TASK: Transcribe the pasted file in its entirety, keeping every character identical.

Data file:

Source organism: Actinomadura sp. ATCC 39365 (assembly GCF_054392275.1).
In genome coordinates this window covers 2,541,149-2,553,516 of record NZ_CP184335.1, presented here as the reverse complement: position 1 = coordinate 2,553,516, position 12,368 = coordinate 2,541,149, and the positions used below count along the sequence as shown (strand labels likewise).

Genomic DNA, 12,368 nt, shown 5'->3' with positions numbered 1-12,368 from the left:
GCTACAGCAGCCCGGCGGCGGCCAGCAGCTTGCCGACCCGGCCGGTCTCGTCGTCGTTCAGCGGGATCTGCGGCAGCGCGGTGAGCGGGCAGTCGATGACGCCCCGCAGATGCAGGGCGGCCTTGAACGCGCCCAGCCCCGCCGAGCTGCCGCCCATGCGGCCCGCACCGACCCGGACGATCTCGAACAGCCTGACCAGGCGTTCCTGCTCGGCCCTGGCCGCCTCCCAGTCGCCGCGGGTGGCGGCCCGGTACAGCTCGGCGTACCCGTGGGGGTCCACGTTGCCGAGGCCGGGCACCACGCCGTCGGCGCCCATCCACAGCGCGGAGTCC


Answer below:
Source organism: Actinomadura sp. ATCC 39365 (assembly GCF_054392275.1).
In genome coordinates this window covers 2,541,149-2,553,516 of record NZ_CP184335.1, presented here as the reverse complement: position 1 = coordinate 2,553,516, position 12,368 = coordinate 2,541,149, and the positions used below count along the sequence as shown (strand labels likewise).

Genomic DNA, 12,368 nt, shown 5'->3' with positions numbered 1-12,368 from the left:
GCTACAGCAGCCCGGCGGCGGCCAGCAGCTTGCCGACCCGGCCGGTCTCGTCGTCGTTCAGCGGGATCTGCGGCAGCGCGGTGAGCGGGCAGTCGATGACGCCCCGCAGATGCAGGGCGGCCTTGAACGCGCCCAGCCCCGCCGAGCTGCCGCCCATGCGGCCCGCACCGACCCGGACGATCTCGAACAGCCTGACCAGGCGTTCCTGCTCGGCCCTGGCCGCCTCCCAGTCGCCGCGGGTGGCGGCCCGGTACAGCTCGGCGTACCCGTGGGGGTCCACGTTGCCGAGGCCGGGCACCACGCCGTCGGCGCCCATCCACAGCGCGGAGTCC